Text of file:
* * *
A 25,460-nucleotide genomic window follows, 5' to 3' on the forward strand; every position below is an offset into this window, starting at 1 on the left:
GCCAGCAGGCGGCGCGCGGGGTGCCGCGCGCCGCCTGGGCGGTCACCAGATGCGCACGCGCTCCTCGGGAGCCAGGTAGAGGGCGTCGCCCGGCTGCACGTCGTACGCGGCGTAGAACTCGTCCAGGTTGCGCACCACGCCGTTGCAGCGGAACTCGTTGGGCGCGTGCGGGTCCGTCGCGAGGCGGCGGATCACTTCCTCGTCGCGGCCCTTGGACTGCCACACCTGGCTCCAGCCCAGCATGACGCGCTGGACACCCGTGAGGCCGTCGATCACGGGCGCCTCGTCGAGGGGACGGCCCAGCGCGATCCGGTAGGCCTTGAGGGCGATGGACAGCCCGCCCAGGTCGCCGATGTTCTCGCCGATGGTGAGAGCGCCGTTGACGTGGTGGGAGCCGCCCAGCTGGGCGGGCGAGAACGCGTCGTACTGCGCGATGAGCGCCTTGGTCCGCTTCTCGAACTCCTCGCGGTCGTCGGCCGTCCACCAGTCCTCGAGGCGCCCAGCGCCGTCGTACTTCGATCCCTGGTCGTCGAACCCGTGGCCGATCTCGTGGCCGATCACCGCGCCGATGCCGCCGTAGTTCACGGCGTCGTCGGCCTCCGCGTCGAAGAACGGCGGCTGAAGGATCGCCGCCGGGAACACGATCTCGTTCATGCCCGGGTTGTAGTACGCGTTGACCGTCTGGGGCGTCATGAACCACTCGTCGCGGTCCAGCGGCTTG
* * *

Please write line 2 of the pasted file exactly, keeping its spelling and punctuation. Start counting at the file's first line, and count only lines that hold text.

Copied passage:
GCCAGCAGGCGGCGCGCGGGGTGCCGCGCGCCGCCTGGGCGGTCACCAGATGCGCACGCGCTCCTCGGGAGCCAGGTAGAGGGCGTCGCCCGGCTGCACGTCGTACGCGGCGTAGAACTCGTCCAGGTTGCGCACCACGCCGTTGCAGCGGAACTCGTTGGGCGCGTGCGGGTCCGTCGCGAGGCGGCGGATCACTTCCTCGTCGCGGCCCTTGGACTGCCACACCTGGCTCCAGCCCAGCATGACGCGCTGGACACCCGTGAGGCCGTCGATCACGGGCGCCTCGTCGAGGGGACGGCCCAGCGCGATCCGGTAGGCCTTGAGGGCGATGGACAGCCCGCCCAGGTCGCCGATGTTCTCGCCGATGGTGAGAGCGCCGTTGACGTGGTGGGAGCCGCCCAGCTGGGCGGGCGAGAACGCGTCGTACTGCGCGATGAGCGCCTTGGTCCGCTTCTCGAACTCCTCGCGGTCGTCGGCCGTCCACCAGTCCTCGAGGCGCCCAGCGCCGTCGTACTTCGATCCCTGGTCGTCGAACCCGTGGCCGATCTCGTGGCCGATCACCGCGCCGATGCCGCCGTAGTTCACGGCGTCGTCGGCCTCCGCGTCGAAGAACGGCGGCTGAAGGATCGCCGCCGGGAACACGATCTCGTTCATGCCCGGGTTGTAGTACGCGTTGACCGTCTGGGGCGTCATGAACCACTCGTCGCGGTCCAGCGGCTTG